As challenging as the second quarter of 2008 was, it was a walk in the park compared to what followed — the demise of the investment banking industry as we knew it, the failure of Lehman Brothers, government takeovers of Freddie Mac and Fannie Mae and AIG, shotgun mergers aimed to rescue large companies such as Wachovia and Washington Mutual, the locking up the global credit market, and a $700 billion government “bailout” that has received as much condemnation as praise. And all of this occurred in the space of a couple of weeks.
Could we have imagined that within three short months, the market’s concern would have shifted so dramatically from energy prices, the threat of 1970’s style inflation, a weak dollar and a tepid equity market to a seizing up the global credit markets, deflation, woozy bank balance sheets and a sharp decline in all markets?
Even now, the outlook is clouded by uncertainty. The government rescue plan may have addressed one important facet of the current crisis (mortgage securities), but has done little to help the root cause of most of the current problems – falling house prices. We are not convinced that the government should be the source of all solutions to economic and market problems, but we concede that something needed to be done to restore some level of confidence in the banking system. Without bank loans, much of the world’s developed economies cease to function. Money is the blood of capitalism and the banking system is its heart.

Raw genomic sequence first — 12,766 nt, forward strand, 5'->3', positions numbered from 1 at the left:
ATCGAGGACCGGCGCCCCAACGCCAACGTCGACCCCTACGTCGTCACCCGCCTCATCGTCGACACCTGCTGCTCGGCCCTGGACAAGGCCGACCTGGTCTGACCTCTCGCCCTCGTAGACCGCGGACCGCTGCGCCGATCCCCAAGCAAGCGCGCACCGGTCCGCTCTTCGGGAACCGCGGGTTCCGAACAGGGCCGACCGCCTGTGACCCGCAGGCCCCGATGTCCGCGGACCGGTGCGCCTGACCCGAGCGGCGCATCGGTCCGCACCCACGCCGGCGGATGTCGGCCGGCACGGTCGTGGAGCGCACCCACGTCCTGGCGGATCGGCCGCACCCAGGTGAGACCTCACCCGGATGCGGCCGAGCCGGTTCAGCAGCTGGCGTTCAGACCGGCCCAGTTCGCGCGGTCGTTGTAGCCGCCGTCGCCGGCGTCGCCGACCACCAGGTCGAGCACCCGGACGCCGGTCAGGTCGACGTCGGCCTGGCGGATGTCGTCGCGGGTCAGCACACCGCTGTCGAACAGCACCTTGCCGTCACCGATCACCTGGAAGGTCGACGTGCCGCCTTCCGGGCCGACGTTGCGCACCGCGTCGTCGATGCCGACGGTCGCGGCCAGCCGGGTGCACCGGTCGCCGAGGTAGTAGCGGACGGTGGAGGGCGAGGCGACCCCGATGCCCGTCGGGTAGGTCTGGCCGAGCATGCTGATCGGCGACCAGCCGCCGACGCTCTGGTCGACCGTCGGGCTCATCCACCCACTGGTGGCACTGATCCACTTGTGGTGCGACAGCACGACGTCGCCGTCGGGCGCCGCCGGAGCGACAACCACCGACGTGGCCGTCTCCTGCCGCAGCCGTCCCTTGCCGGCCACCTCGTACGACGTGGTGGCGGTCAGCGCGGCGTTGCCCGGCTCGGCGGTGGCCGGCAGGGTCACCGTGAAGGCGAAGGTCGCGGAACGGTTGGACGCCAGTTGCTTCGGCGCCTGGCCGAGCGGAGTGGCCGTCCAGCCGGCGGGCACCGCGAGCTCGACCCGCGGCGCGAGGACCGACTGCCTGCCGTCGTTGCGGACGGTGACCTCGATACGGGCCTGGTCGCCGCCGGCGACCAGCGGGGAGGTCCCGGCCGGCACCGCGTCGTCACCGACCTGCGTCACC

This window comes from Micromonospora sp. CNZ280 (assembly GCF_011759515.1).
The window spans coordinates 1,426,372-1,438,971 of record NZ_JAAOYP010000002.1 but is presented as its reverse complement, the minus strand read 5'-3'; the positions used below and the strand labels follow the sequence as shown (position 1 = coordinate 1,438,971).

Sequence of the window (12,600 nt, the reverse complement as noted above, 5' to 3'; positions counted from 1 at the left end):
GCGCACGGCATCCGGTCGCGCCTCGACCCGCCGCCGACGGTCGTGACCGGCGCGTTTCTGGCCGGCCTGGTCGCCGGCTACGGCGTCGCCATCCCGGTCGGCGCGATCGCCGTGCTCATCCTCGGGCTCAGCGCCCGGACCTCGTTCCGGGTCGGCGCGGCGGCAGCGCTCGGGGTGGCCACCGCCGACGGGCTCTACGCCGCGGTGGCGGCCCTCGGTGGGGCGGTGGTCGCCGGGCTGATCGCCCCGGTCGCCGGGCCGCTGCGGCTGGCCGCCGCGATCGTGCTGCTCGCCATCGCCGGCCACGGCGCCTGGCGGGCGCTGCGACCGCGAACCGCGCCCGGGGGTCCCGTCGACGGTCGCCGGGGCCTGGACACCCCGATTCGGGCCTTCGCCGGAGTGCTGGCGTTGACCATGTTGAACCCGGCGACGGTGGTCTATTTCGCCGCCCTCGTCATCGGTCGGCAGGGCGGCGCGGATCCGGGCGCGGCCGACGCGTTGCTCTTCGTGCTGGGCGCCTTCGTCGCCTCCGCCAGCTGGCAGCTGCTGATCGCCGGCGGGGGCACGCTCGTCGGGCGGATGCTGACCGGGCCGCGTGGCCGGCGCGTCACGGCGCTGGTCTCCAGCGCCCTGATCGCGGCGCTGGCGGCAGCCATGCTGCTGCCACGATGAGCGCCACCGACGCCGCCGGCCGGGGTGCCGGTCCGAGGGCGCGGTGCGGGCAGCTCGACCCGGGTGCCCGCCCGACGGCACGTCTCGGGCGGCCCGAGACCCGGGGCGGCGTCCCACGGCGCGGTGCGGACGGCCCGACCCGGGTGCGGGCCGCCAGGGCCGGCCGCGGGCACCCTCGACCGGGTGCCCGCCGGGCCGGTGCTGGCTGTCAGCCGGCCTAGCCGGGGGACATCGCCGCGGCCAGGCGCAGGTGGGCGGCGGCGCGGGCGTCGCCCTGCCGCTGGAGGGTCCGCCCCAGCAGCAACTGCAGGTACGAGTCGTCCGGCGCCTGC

So how can investors cope with all of the turmoil in the markets and the uncertainty about the outlook?
Instead of invoking the usual bromides from the likes of Warren Buffett or Alan Greenspan, we will look to the time-tested wisdom of Victor Fleming. Most people will not find his name among the pantheon of great investment minds, because he was not a famous investor. He was a movie director. Although Gone With the Wind may be his greatest work, it is his 1939 immortal classic The Wizard of Oz to which we will look for inspiration and guidance.
Over the Rainbow
No doubt many investors feel much like Dorothy Gale (portrayed by Judy Garland) as she sang the award-winning song “Somewhere Over the Rainbow.” Kansas was in depression. The dust, drudgery of everyday life and sepia drabness only added to Dorothy’s personal depression. She felt like no one understood her, and when her dear pet, Toto, was threatened to be taken from her, she decided to run away. The song was her cry and hope for going to some better place.